I was having allergic reactions and I went to see my doctor who gave me a prescription that I barely understood. One of the nurses brought the pills and the bills, and it was a whopping $100. I paid and left. After a few days I was relieved of the allergies. However, some months later, I traveled for a training and experienced the same allergic reactions, far away from my doctor, I opted to walk into a pharmacy and request for the previous doctors prescription over the counter.
I was stunned when the pills and the bills showed up and it was $2.50, I paused and thought for a minute that it must have been a fake drug. I reached out to my bag for the empty pack of the previous prescription and it was the same.
I paid and walked off, few minutes after taking the pills I was relieved of the allergies. Then it dawned on me that the doctor must have taken advantage of my ignorance.
If I had known the pills to take I most likely would have not paid the bills of the doctor. Then I realized that knowledge is powerful when applied especially in your area of strength. Secondly, I learned that ignorance is an economic tool.
In recent times I have been enamored at the streams of knowledge that flows from the minds of young people in Africa on a plethora of social media platforms.
I wake up every day to feed my mind with enriching thoughts that confirms my assertion that Africa is the next big thing to be unveiled to the world.
From talent exhibitions, capacity building, passion to portfolio and the rendezvous of ideologies that inspire, motivate and enlighten, I am confident that there is hope for our continent.
Consequently, it’s important to note that if we must collectively achieve the aforementioned, the quest for relevant updated knowledge is key.
The quality of human resources for sustainable impact and succession planning which is lacking in enterprise development in Africa is largely controlled by the lack or adequate continuous training and improvement on the level of knowledge and skills that is related to innovative activities.
While some young entrepreneurs who perceive of themselves as authorities in their crafts hoard knowledge with the goal of taking advantage of the ignorant subjects and hibernate over their overestimated skills and assets, others have developed systems and structures to recycle their skilled competence by pouring hot knowledge on cold minds who are willing to be warmed up by current realities in innovation that influences cash flow and socio-economic development.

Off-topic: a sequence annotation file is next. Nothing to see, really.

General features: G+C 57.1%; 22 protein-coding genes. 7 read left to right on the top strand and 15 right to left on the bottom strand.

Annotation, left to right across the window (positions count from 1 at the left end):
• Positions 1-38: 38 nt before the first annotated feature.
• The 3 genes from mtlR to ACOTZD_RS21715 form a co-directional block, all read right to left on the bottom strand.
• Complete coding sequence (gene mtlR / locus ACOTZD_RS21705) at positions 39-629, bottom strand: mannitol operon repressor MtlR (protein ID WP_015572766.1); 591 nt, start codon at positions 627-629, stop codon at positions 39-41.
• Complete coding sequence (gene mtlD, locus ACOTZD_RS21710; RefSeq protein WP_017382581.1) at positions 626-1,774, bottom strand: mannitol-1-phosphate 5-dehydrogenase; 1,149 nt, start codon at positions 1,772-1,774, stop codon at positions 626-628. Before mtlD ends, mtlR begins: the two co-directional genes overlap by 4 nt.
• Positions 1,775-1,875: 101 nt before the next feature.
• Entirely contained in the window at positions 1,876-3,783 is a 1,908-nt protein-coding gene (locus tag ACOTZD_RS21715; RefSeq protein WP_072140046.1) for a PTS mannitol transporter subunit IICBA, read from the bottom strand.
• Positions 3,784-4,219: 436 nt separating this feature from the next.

Entrepreneurship for social economic development will reshape the trajectory of Africa when there is sustainable increased in providing entrepreneurs with training to expand technical, knowledge and skill.
For example, highly trained group of entrepreneurs will be better placed in the development, adaptation, and implementation of new technologies that influences trade and investment in Africa unlike the untrained.
Interestingly, in many sub-Saharan African countries, the traditional apprenticeship as practiced mostly in eastern Nigeria provides entrepreneurial and technical skills. However, such an approach provides entrepreneurs with limited capacity to undertake innovation activities.
Nevertheless, the emergence of a new generation of entrepreneurs who have obtained university education, worked for international organisation, developed their crafts and travel overseas regularly, who engage in transferring knowledge to appease the appetite of voracious startups like I have witnessed in recent times, is reassuring that entrepreneurship development have the capacity to influence social change and undertake innovation activity the will reshape the continent.
Therefore , it would be reasonable to suggest that if you are gifted, endowed with knowledge and have access to information that can positively impact on the life of your neighbors, friends and foes, please do not hoard, deprive or starve a hungry soul who you can leverage on to make significant impact.
Believe me when I say that I know about the craving to monetize your skilled competence and capacity but a little seed sown into the heart of a fertile soul can change our communities.
The knowledge you have has got limitations and whatever you think you know someone gave it to you or exposed you to it, So why hide your talent or be stingy about sharing with others.
If we must collectively influence the frontiers and change the narrative of the African continent, we must share knowledge.
Before the year runs out make sure you have impacted a soul with your knowledge and also ensure that you learn from others by increasing in knowledge..
Don’t die with what you know and don’t live in ignorance.